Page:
Feed our Future
For the global food system to be considered sustainable it must deliver enough nutrients to meet the needs of the global population. Researchers at the Riddet Institute have formed the Sustainable Nutrition Initiative (SNI), aiming to analyse how food production meets the nutritional needs of the world.
Global nutrition means supplying the calories, macro-nutrients (fat, carbohydrates and protein), micro-nutrients and trace elements to individuals, regardless of their place on the planet. To achieve global health, we need global nutrition. SNI research helps to create a better understanding of the world’s food system and identify opportunities for improvement, to sustainably feed everyone with the nutrients required.
SNI has developed a modelling approach to test various scenarios for globally sustainable future food systems; the DELTA Model. This model is unique; it explores the ability of different food production scenarios to adequately feed the global population. It does not try to provide the answer to the perfect sustainable diet for individuals, since what might work for one individual does not necessarily work on a global level. SNI developed the DELTA Model to generate informed discussion around the possibilities for how the world can feed the world. And for the world to feed the world, nutrient-rich foods are required.
A balanced food system with nutrient-rich plant and animal foods is important. Equally as important to address are micro-nutrients and trace elements; the vitamins and minerals that are vital for human function. It is often not the macro-nutrients that limit the provision of adequate nutrition; rather, it is the micro-nutrients and trace elements such as iron, zinc, calcium, vitamin B12 and vitamin C. The richest and best-absorbed sources of calcium are milk products, which are also rich in other nutrients such as high-quality protein and vitamin B12. On the other hand, the best sources of vitamin C and fibre are plants.
The most common cause for concern with global diets is the need for increased protein supply, both now and in the future. Proteins consumed by the body supply the essential amino acids – nine amino acids that cannot be synthesised by the human body. It is important to consider bioavailable essential amino acid supply and not simply protein when assessing a global sustainable diet. Essential amino acid deficiencies can result in a range of health issues including decreased immunity, digestive problems, lower mental alertness or slowed growth in children. Long term consequences then have impacts both at the individual level and on national economic development and human capital.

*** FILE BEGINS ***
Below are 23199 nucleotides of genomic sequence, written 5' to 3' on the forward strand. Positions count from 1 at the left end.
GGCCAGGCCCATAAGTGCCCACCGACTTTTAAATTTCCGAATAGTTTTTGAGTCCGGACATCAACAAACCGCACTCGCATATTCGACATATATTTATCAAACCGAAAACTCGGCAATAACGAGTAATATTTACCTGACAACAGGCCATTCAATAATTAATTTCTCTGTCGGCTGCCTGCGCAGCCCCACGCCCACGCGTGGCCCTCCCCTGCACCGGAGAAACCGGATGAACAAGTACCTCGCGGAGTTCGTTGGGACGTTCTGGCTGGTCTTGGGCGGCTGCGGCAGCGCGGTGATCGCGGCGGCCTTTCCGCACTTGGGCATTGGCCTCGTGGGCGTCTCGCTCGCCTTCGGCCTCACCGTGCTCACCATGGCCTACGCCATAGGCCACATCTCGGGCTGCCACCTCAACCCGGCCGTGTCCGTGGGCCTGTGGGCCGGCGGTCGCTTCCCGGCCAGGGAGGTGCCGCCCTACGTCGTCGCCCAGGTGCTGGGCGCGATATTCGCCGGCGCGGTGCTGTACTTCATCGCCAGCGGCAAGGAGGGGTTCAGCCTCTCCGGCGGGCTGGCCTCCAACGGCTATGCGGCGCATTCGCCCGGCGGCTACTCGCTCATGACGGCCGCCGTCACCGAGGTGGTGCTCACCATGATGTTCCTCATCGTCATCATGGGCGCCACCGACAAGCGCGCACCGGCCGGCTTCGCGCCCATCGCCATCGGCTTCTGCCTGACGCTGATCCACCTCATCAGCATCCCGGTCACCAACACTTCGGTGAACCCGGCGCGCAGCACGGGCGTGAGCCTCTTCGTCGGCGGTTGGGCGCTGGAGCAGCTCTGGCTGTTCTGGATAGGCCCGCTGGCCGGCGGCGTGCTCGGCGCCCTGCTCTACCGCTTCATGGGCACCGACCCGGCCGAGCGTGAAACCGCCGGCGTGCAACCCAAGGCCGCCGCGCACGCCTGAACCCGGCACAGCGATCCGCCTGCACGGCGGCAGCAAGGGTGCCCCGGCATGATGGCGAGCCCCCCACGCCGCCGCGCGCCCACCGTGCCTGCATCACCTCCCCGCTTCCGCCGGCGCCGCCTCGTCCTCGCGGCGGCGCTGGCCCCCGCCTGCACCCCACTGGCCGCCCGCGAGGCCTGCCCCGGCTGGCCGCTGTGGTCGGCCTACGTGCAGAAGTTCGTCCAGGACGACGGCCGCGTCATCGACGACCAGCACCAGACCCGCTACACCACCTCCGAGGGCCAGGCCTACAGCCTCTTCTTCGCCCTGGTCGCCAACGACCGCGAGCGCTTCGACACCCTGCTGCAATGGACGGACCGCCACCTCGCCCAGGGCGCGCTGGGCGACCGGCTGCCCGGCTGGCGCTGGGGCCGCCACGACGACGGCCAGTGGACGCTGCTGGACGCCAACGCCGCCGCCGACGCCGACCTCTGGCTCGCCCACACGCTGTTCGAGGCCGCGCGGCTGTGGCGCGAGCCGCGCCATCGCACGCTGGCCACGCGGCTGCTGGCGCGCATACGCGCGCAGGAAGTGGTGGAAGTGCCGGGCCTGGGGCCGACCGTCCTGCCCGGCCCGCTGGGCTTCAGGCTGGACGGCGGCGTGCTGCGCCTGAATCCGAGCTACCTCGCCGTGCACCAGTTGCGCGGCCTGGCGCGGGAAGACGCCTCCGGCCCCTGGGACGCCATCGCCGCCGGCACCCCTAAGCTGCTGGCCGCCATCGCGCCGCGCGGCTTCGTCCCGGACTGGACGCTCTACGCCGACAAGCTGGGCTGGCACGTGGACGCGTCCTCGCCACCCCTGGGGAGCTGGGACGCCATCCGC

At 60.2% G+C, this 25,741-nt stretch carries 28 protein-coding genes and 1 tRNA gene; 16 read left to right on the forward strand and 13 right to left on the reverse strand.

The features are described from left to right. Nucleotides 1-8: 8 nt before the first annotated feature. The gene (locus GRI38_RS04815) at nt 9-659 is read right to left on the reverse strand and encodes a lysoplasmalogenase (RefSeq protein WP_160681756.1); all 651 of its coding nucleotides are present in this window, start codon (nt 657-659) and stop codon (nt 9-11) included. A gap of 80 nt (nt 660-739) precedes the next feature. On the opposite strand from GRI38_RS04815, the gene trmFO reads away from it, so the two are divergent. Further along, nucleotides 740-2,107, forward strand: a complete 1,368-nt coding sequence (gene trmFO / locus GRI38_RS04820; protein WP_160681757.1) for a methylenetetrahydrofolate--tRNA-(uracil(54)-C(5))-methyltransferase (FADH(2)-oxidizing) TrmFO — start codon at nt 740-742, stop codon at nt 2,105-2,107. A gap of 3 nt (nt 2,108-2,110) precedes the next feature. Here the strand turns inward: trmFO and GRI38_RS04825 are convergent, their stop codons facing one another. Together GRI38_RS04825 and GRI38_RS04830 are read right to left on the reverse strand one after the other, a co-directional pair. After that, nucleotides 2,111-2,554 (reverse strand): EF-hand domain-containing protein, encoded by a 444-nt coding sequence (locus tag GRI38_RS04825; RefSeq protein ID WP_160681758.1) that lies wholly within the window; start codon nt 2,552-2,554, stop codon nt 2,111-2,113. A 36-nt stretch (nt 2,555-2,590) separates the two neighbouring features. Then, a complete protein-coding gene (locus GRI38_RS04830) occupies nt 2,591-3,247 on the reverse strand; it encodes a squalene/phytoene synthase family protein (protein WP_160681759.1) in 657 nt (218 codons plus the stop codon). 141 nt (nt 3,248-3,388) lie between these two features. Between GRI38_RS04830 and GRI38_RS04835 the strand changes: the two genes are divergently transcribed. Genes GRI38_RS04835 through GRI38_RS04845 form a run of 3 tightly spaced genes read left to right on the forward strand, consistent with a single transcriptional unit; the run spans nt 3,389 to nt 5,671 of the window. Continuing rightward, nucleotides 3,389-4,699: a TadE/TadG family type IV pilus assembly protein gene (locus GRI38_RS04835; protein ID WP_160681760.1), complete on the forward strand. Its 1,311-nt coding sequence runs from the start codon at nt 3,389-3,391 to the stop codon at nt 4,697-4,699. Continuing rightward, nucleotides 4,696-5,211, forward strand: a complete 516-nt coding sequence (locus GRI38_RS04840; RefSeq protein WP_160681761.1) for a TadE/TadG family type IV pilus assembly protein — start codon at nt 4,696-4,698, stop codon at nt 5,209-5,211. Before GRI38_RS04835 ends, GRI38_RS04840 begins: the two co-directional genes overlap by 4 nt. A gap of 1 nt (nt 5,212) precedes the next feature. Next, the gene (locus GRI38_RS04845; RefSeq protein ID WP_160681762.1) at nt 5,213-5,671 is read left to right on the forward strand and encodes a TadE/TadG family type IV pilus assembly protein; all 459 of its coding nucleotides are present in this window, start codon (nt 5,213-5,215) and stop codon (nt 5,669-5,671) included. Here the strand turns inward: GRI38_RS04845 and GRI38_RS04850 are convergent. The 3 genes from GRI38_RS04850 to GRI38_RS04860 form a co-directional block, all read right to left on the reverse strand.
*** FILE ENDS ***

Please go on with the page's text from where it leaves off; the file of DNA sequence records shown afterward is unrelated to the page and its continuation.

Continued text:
The DELTA Model calculates the bioavailable nutrients supplied in a global food production scenario. This encompasses food production, processing, waste and other uses (e.g. animal fats in soap or sugar cane in biofuels). The model output displays whether a food production scenario delivers adequate nutrition to everyone on the planet, or where it falls short if not. The model assumes that nutrition should come first in assessing future food production scenarios, and then moves to consider other aspects of sustainability, examining the associated environmental and socioeconomic consequences in later versions of the model. The model draws on food system and nutritional data from the FAO, USDA and the EFSA. Other models and recommendations of sustainable diets largely make the over-simplification that all foods are equal in bioavailability. The DELTA Model is an improvement on such models, because it adjusts for bioavailability when comparing nutrient supply against requirements.
A key observation from the model is that it is not feasible to meet the global nutrient requirements with only plant-based sources of nutrition, even with active sourcing of a wide variety of foods, and possibly supplementation and fortification. On a global population scale, this may not be practical or affordable. The options available to feed the world are not the same as options available to feed individuals, particularly in more affluent parts of the world where people have a lot more choice in their foods and diets. This does not mean the answer to the global food system is an abundance of animal foods. The current food system is plant dominant: 85% of all biomass that leaves the world’s farms is plant-based. The key is that a food system must be optimised with nutrient-rich foods to ensure global nutrient requirements are met. This means plant-food based and animal food optimised.
Once possible scenarios of how the world can be nourished are established, practicality of the food system and improvements required to deliver optimal outcomes must be considered. A solution that can nourish the average global citizen may not necessarily be a viable solution from a holistic view. Wider socioeconomic and environmental factors must be evaluated, such as land and its use, greenhouse gas emissions, water availability and quality, social and economic viability, and so on. If the other consequences of a scenario are not acceptable, then the performance of the environmental or socioeconomic outcomes need to be the focus for improvement. However, the DELTA Model puts nutrition first when assessing sustainable food production systems. Any food production systems that cannot adequately contribute to nourishing the world will be an inadequate use of the world’s scarce and valuable resources.
This article was originally published in the NZIFST Food Magazine, October 2020. This is an abridged version https://issuu.com/annescott1/docs/foodnzoctnov2020web
Read more about the DELTA Model and the Sustainable Nutrition Initiative here: https://sustainablenutritioninitiative.com/